History in the Making: California's Cap and Trade Auction
Today, amid much controversy, California begins an experiment to reduce climate change. The state will start rationing the amount of greenhouse gases companies can emit. How it works: The California Air Resources Board has set a cap on the volume of carbon emitted by more than 400 big industrial polluters. The cap will decline each year. To stay under the cap, the polluters will have to reduce their emissions or purchase carbon credits. State officials say it's a flexible, market-based approach that encourages creativity. The cap-and-trade plan is a central piece of California’s 2006 global warming law, AB32, a group of regulations meant to significantly reduce the state's greenhouse gas emissions.
Businesses are required to cut emissions to cap levels or buy allowances from other companies for each ton over the cap that is discharged annually. If a business were to cut emissions below the cap, it could profit by selling its extra allowances.
For the first two years of the program, large industrial emitters will receive 90 percent of their allowances for free to allow companies time to employ new technologies to reduce emissions. The cap, or number of allowances, will decline over time in an effort to drastically reduce greenhouse gas emissions by 2050. California expects to raise up to $1 billion in the market's first year and billions of dollars from selling carbon credits over the next several years. (The amount is expected to grow considerably in 2015, when oil refiners will have to buy credits to cover emissions from cars and trucks.)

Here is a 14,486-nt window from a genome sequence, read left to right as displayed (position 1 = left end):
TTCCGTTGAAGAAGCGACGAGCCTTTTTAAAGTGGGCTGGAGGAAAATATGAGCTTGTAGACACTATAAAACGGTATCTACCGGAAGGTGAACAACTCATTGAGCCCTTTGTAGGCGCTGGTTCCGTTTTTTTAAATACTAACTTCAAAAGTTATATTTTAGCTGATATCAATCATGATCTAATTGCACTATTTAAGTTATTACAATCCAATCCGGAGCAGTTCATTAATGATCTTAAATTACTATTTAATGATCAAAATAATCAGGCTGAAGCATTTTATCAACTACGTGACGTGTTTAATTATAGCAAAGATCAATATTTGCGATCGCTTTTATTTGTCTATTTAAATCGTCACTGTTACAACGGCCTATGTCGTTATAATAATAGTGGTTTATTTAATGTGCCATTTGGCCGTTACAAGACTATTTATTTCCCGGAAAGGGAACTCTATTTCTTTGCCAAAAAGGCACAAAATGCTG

The program's first auction today is being closely watched as it is history making. With California ranked as the eighth largest economy in the world, it's going to be the largest climate experiment undertaken in the U.S. Only the European Union has executed a similar plan in terms of scope.
California's most powerful business lobby filed a last-minute lawsuit Tuesday. The lawsuit by the California Chamber of Commerce challenges the validity of the state-run auction. The Chamber, which has been protesting the auction for months, says the sale is really an unconstitutional tax and is trying to eliminate future auctions which are set for regular intervals over the next eight years – the next set for February. Even though today's auction will go ahead as scheduled, the chamber's lawsuit could have a critical effect on the bidding.
It will be interesting to see what occurs today.
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